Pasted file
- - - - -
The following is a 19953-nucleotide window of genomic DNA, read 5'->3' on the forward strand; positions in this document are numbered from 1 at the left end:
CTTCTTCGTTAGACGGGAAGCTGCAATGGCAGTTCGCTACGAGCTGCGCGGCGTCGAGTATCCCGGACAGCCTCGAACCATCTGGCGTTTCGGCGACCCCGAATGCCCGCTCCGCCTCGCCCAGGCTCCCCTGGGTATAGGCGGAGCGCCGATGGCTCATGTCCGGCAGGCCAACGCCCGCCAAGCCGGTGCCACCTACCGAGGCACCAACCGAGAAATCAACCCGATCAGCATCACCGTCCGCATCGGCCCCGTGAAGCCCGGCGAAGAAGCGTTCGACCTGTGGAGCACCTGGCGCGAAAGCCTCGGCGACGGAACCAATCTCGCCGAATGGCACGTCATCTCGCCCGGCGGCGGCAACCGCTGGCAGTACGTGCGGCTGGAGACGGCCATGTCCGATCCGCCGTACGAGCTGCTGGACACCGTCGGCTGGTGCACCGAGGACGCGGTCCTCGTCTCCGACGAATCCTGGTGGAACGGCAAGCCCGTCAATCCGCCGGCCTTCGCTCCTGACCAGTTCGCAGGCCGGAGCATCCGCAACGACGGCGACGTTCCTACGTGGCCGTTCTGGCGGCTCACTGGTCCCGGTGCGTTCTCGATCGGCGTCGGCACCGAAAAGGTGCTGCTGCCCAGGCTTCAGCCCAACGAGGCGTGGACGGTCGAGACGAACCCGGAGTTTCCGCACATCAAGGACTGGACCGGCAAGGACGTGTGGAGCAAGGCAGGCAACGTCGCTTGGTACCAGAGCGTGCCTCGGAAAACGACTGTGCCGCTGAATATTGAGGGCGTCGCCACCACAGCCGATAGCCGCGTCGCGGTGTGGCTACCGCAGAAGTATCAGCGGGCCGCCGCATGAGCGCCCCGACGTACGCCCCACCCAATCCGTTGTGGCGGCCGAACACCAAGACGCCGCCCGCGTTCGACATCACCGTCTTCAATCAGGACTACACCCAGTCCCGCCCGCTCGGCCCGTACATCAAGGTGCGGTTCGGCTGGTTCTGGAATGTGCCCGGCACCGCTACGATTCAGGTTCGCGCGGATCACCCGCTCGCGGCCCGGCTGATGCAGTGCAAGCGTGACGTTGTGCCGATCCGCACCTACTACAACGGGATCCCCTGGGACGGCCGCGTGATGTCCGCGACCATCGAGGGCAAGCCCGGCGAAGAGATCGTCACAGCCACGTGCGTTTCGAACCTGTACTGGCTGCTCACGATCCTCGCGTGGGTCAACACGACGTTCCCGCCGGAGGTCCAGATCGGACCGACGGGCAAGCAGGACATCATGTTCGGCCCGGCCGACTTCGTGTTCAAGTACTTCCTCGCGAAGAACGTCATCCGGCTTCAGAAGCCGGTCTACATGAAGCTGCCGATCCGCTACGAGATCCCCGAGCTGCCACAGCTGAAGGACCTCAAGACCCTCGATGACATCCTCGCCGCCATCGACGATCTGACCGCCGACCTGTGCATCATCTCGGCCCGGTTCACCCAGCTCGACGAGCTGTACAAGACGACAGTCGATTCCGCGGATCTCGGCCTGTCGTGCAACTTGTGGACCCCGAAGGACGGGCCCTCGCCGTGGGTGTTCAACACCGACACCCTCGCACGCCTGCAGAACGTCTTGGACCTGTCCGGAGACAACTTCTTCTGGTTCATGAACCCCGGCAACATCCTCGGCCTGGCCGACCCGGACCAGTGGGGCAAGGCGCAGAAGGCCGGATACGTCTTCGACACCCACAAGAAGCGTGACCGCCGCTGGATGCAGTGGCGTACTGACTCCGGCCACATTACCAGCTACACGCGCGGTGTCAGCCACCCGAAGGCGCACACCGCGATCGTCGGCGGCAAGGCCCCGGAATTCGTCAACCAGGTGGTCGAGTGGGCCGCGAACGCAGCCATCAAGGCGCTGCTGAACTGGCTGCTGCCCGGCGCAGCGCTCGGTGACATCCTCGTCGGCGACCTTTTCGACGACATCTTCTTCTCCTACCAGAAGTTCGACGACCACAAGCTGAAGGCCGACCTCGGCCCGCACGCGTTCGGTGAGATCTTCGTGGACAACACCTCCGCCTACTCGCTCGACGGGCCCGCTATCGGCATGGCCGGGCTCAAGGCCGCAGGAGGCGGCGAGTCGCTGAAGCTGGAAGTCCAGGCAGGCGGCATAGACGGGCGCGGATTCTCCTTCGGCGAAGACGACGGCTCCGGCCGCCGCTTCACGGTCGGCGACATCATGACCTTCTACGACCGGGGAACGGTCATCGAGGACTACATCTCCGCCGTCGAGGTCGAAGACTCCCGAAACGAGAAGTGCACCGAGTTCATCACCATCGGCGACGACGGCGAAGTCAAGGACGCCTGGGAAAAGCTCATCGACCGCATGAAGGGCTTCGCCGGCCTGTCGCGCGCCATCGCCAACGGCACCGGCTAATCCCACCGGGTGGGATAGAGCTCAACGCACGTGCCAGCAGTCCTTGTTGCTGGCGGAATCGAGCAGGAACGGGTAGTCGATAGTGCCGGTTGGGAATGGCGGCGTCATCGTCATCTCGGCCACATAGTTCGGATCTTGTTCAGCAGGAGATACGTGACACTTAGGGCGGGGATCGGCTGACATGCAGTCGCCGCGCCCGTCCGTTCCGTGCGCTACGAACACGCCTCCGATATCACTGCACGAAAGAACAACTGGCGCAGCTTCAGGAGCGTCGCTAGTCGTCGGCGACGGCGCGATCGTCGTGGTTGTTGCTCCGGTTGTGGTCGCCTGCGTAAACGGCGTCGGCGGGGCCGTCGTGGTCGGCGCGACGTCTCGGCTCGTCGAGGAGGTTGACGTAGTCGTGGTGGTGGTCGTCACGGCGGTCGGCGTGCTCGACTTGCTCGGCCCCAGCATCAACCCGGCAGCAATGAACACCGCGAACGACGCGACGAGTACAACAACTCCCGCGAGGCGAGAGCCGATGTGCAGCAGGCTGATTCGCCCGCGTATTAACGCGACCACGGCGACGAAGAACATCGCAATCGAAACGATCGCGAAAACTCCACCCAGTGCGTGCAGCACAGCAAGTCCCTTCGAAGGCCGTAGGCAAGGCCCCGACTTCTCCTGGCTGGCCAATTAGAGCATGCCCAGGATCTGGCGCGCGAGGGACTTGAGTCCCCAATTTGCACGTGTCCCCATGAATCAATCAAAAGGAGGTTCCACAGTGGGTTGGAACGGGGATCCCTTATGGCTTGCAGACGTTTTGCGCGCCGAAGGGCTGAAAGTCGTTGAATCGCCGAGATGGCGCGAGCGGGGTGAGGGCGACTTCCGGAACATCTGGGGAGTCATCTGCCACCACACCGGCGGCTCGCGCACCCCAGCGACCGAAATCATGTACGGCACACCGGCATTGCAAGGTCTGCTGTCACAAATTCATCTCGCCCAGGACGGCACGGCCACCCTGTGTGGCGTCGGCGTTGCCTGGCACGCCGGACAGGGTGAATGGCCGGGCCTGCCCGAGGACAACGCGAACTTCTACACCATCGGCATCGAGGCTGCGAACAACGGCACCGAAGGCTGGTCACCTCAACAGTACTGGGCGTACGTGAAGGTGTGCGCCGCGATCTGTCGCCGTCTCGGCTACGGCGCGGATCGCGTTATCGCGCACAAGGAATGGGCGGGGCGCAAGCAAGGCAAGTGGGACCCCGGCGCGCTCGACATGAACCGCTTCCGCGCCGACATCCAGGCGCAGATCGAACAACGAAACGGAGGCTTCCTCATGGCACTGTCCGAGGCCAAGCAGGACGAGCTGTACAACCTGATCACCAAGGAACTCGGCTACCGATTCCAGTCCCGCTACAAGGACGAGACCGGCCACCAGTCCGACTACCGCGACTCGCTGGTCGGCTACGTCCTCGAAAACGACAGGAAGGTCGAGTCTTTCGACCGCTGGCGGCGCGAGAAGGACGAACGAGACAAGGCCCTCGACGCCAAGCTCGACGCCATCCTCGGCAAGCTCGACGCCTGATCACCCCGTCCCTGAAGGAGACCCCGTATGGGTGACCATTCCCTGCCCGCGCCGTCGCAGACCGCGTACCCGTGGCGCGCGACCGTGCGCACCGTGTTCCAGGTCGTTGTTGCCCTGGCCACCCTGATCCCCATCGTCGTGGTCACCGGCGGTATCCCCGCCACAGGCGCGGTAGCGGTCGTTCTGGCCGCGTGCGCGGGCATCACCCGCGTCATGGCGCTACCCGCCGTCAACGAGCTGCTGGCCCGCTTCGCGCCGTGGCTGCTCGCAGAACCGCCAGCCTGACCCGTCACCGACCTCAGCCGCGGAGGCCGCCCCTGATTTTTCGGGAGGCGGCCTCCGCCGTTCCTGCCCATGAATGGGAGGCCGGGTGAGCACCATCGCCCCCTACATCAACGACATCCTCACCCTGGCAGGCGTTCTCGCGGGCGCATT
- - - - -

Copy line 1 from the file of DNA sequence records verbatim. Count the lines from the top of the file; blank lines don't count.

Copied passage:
The following is a 19953-nucleotide window of genomic DNA, read 5'->3' on the forward strand; positions in this document are numbered from 1 at the left end: